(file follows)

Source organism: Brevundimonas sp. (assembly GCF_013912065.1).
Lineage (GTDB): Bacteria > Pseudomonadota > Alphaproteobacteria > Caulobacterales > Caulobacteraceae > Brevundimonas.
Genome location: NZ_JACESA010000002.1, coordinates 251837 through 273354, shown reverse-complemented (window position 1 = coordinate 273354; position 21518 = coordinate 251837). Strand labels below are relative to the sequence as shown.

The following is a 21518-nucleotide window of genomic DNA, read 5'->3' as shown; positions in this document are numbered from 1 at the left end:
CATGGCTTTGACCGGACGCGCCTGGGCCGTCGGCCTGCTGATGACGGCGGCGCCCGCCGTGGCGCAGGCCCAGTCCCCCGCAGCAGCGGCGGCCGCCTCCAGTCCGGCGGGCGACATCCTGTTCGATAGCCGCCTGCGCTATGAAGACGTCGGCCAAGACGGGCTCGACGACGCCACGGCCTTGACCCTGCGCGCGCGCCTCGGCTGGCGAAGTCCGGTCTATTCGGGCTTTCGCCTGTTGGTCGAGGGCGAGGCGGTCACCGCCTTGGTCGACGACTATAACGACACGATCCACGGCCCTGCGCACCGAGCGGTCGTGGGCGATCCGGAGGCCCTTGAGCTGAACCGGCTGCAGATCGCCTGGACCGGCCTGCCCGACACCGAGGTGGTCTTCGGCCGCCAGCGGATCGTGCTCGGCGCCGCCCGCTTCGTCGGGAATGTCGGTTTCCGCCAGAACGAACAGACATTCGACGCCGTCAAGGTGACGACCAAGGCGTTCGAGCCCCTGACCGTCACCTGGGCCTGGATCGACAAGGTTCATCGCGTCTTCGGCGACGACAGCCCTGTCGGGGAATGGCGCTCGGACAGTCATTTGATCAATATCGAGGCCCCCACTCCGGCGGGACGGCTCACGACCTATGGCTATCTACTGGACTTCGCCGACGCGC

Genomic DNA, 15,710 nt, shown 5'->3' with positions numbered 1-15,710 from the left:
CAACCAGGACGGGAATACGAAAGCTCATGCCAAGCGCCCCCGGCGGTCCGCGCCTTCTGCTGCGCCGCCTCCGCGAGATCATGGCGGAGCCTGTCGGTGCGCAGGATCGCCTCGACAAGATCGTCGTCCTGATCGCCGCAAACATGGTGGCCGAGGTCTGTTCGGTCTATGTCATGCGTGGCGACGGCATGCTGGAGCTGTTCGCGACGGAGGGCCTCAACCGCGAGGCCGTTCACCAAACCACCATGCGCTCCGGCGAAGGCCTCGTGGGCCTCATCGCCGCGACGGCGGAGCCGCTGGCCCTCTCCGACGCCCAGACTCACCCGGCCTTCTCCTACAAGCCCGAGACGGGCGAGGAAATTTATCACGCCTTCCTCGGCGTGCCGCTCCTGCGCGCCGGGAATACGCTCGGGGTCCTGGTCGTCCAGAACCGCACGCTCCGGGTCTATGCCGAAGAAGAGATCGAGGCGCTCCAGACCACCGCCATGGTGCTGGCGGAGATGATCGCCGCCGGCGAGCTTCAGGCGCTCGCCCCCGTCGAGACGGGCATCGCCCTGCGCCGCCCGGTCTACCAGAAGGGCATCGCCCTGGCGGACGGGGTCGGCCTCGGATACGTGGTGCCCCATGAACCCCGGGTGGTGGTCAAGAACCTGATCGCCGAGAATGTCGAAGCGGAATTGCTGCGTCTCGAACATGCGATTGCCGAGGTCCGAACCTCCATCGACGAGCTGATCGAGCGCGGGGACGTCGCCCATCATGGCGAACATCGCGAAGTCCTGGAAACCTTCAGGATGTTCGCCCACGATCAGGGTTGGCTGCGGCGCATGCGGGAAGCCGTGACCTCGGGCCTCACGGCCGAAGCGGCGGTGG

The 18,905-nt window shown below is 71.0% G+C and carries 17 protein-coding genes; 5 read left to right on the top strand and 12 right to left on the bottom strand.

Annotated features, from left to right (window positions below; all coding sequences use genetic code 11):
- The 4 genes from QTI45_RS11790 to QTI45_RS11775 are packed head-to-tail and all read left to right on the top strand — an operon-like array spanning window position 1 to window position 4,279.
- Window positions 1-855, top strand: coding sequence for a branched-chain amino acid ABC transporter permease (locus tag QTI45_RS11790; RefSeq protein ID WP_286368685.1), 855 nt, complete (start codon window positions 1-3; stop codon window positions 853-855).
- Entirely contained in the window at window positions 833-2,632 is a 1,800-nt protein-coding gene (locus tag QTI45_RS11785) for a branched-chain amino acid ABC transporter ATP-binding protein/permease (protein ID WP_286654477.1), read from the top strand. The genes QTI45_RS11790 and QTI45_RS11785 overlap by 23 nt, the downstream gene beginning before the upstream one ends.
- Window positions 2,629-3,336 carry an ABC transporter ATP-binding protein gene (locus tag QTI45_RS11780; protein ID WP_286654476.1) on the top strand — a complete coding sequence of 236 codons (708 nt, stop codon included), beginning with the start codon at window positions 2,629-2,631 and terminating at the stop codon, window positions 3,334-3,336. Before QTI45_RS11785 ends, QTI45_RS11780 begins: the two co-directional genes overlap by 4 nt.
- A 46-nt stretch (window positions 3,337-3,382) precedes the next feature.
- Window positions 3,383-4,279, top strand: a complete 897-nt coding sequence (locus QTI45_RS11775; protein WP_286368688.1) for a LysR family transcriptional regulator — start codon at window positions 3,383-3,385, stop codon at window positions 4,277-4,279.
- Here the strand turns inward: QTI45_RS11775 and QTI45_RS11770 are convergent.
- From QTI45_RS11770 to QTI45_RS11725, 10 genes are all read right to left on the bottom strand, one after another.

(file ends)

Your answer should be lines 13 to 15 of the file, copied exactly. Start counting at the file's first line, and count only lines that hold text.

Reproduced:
- Window positions 2,629-3,336 carry an ABC transporter ATP-binding protein gene (locus tag QTI45_RS11780; protein ID WP_286654476.1) on the top strand — a complete coding sequence of 236 codons (708 nt, stop codon included), beginning with the start codon at window positions 2,629-2,631 and terminating at the stop codon, window positions 3,334-3,336. Before QTI45_RS11785 ends, QTI45_RS11780 begins: the two co-directional genes overlap by 4 nt.
- A 46-nt stretch (window positions 3,337-3,382) precedes the next feature.
- Window positions 3,383-4,279, top strand: a complete 897-nt coding sequence (locus QTI45_RS11775; protein WP_286368688.1) for a LysR family transcriptional regulator — start codon at window positions 3,383-3,385, stop codon at window positions 4,277-4,279.